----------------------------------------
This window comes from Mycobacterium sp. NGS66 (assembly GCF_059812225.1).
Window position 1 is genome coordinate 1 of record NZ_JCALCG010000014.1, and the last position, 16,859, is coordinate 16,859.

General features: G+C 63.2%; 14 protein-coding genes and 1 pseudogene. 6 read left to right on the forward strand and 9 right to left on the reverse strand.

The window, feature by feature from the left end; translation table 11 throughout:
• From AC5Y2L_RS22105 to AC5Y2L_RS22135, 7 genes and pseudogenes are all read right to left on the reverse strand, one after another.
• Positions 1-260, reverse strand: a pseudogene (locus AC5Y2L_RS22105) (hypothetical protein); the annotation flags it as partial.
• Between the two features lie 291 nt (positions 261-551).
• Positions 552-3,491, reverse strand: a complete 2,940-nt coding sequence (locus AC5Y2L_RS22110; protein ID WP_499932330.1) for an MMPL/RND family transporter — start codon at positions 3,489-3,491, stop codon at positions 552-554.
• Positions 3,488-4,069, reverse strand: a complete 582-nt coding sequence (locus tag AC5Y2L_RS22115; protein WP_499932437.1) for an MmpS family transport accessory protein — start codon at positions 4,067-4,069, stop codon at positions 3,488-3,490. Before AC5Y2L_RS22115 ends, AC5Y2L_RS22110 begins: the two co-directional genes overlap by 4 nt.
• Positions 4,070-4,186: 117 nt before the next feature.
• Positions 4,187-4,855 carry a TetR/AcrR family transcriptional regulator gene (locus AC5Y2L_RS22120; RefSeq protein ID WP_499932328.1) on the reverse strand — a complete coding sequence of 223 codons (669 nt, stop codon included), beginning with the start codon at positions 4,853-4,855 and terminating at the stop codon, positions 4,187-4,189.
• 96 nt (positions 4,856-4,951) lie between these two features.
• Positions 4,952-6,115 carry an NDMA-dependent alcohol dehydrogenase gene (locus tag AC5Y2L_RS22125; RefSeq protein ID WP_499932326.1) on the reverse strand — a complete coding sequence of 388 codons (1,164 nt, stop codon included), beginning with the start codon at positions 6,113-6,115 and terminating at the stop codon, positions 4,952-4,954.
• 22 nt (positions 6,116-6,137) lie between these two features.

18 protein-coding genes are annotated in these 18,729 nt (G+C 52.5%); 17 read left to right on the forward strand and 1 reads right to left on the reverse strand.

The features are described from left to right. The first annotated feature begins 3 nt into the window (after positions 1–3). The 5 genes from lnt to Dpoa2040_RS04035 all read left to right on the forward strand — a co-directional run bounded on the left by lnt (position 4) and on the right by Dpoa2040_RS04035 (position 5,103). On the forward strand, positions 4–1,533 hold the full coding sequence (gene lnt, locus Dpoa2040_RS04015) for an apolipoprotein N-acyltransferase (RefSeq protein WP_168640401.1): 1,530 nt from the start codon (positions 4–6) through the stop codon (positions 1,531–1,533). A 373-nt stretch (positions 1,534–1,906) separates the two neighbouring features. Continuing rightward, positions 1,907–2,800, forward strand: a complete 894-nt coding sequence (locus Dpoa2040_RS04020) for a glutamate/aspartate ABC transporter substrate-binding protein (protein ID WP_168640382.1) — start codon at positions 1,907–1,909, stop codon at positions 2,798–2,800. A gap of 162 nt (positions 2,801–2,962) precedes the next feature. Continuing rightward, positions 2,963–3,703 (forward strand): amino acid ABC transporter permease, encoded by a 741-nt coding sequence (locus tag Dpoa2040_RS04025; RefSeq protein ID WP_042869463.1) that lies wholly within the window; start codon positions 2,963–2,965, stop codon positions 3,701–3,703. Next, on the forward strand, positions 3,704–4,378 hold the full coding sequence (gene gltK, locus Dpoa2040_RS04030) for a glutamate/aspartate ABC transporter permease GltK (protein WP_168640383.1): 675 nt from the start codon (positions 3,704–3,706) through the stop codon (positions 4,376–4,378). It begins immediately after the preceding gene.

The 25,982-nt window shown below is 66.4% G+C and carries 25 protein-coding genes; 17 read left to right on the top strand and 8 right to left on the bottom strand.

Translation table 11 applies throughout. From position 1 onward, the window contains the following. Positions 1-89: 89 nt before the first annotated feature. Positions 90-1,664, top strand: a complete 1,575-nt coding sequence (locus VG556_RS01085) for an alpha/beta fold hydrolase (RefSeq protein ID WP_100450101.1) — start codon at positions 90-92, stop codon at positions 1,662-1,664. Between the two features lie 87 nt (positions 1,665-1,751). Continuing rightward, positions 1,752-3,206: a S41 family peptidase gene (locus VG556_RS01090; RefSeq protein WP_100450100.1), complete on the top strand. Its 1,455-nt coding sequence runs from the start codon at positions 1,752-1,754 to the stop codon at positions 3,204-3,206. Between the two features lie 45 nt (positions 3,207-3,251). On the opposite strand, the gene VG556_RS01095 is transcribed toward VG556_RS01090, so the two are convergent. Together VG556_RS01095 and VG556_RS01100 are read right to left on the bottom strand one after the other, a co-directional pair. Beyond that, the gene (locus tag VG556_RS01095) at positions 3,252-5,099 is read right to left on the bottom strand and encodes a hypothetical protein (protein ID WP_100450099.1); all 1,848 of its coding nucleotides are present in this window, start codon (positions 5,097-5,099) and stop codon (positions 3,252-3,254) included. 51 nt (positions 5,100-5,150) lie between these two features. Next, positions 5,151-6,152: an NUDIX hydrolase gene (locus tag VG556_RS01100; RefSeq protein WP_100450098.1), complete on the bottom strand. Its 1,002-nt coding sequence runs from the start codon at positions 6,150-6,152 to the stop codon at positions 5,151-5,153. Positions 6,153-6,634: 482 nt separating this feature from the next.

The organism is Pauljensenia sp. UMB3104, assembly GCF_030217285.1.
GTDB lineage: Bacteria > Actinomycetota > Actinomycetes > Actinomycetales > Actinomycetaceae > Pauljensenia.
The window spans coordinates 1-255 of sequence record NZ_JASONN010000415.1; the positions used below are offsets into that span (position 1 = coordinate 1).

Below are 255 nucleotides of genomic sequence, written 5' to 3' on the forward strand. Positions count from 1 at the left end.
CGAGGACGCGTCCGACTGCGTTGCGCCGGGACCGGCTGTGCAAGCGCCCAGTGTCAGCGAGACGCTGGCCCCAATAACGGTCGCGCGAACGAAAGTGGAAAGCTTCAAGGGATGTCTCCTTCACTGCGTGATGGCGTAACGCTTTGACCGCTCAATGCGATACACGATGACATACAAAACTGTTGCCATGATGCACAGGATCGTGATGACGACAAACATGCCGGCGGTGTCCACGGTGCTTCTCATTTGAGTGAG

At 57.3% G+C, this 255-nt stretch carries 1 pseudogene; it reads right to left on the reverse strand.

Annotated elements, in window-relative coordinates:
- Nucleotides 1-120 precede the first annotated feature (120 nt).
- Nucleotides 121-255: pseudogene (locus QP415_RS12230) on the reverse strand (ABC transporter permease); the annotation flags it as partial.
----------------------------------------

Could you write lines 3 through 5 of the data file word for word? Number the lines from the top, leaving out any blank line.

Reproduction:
General features: G+C 63.2%; 14 protein-coding genes and 1 pseudogene. 6 read left to right on the forward strand and 9 right to left on the reverse strand.

The window, feature by feature from the left end; translation table 11 throughout:
• From AC5Y2L_RS22105 to AC5Y2L_RS22135, 7 genes and pseudogenes are all read right to left on the reverse strand, one after another.